Identification of novel innate immune mechanisms regulating inflammation in the gastrointestinal tract

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Date
2014
Authors
Regan, Tim
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University College Cork
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Abstract
The Gastro-Intestinal (GI) tract is a unique region in the body. Our innate immune system retains a fine homeostatic balance between avoiding inappropriate inflammatory responses against the myriad commensal microbes residing in the gut while also remaining active enough to prevent invasive pathogenic attack. The intestinal epithelium represents the frontline of this interface. It has long been known to act as a physical barrier preventing the lumenal bacteria of the gastro-intestinal tract from activating an inflammatory immune response in the immune cells of the underlying mucosa. However, in recent years, an appreciation has grown surrounding the role played by the intestinal epithelium in regulating innate immune responses, both in the prevention of infection and in maintaining a homeostatic environment through modulation of innate immune signalling systems. The aim of this thesis was to identify novel innate immune mechanisms regulating inflammation in the GI tract. To achieve this aim, we chose several aspects of regulatory mechanisms utilised in this region by the innate immune system. We identified several commensal strains of bacteria expressing proteins containing signalling domains used by Pattern Recognition Receptors (PRRs) of the innate immune system. Three such bacterial proteins were studied for their potentially subversive roles in host innate immune signalling as a means of regulating homeostasis in the GI tract. We also examined differential responses to PRR activation depending on their sub-cellular localisation. This was investigated based on reports that apical Toll-Like Receptor (TLR) 9 activation resulted in abrogation of inflammatory responses mediated by other TLRs in Intestinal Epithelial Cells (IECs) such as basolateral TLR4 activation. Using the well-studied invasive intra-cellular pathogen Listeria monocytogenes as a model for infection, we also used a PRR siRNA library screening technique to identify novel PRRs used by IECs in both inhibition and activation of inflammatory responses. Many of the PRRs identified in this screen were previously believed not to be expressed in IECs. Furthermore, the same study has led to the identification of the previously uncharacterised TLR10 as a functional inflammatory receptor of IECs. Further analysis revealed a similar role in macrophages where it was shown to respond to intracellular and motile pathogens such as Gram-positive L.monocytogenes and Gram negative Salmonella typhimurium. TLR10 expression in IECs was predominantly intracellular. This is likely in order to avoid inappropriate inflammatory activation through the recognition of commensal microbial antigens on the apical cell surface of IECs. Moreover, these results have revealed a more complex network of innate immune signalling mechanisms involved in both activating and inhibiting inflammatory responses in IECs than was previously believed. This contribution to our understanding of innate immune regulation in this region has several direct and indirect benefits. The identification of several novel PRRs involved in activating and inhibiting inflammation in the GI tract may be used as novel therapeutic targets in the treatment of disease; both for inducing tolerance and reducing inflammation, or indeed, as targets for adjuvant activation in the development of oral vaccines against pathogenic attack.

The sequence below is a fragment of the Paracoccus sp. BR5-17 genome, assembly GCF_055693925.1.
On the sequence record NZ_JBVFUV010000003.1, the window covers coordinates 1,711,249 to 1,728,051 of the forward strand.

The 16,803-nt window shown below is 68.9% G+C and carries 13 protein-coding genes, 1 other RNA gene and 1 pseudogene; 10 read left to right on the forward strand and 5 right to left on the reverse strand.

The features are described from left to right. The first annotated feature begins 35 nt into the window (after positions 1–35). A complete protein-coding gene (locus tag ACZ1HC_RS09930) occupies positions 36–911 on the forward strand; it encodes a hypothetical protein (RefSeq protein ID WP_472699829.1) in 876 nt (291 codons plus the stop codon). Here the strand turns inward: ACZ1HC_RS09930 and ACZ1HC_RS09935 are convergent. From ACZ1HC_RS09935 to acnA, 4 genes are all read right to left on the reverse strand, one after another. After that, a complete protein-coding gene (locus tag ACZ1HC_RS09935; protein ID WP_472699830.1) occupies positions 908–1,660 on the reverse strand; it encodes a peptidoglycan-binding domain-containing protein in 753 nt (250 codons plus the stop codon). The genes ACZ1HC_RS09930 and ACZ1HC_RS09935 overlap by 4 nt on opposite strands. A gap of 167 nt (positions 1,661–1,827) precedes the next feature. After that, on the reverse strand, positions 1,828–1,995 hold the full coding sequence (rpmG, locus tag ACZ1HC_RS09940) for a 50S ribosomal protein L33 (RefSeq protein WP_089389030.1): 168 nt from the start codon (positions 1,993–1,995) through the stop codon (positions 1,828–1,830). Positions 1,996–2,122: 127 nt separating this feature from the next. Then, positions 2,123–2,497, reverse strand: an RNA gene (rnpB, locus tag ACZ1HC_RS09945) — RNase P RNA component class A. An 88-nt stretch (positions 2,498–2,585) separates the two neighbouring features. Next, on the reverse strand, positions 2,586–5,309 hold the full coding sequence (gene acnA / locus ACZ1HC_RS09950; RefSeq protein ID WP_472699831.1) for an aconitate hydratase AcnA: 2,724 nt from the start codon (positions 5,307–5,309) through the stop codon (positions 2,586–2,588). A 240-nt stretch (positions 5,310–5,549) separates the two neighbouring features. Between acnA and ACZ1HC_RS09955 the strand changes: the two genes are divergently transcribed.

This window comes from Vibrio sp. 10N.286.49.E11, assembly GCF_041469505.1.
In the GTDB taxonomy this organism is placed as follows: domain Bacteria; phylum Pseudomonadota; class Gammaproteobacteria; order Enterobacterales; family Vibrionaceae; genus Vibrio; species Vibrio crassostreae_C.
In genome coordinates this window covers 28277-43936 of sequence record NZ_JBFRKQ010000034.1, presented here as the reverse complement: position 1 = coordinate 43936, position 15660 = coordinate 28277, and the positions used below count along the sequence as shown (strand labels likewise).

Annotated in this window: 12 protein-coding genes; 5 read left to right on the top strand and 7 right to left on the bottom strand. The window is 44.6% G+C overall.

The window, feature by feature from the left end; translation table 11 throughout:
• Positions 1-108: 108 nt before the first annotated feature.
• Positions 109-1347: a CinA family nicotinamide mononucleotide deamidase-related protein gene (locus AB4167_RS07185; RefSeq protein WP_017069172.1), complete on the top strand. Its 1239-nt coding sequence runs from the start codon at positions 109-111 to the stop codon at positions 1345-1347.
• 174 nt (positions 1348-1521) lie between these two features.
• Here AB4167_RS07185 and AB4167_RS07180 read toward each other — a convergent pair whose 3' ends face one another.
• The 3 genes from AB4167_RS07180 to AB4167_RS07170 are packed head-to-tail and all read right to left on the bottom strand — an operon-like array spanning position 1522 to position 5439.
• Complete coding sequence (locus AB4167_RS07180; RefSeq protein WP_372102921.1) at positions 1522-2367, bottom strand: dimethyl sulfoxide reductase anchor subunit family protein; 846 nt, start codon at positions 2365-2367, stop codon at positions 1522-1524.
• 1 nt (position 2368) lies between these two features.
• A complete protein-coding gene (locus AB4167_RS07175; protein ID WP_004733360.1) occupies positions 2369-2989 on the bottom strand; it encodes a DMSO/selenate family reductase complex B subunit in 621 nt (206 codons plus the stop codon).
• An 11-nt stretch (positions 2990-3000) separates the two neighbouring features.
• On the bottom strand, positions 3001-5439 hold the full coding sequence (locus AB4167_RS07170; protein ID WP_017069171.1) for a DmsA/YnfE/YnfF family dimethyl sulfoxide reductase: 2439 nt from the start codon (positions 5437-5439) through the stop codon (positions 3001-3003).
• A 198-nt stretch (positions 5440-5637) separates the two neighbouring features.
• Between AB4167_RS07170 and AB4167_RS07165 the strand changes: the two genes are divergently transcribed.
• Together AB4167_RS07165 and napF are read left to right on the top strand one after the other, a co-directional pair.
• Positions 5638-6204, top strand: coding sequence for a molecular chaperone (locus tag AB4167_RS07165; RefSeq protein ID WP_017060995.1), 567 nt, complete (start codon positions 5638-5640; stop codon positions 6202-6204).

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Listeria monocytogenes , Gastrointestinal homeostasis , TLR10 , Inflammation , Microbiota , Pattern recognition receptors , Innate immunity , Toll-like receptor , Intestinal epithelial cells , Homeostasis
Citation
Regan, T. 2014. Identification of novel innate immune mechanisms regulating inflammation in the gastrointestinal tract. PhD Thesis, University College Cork.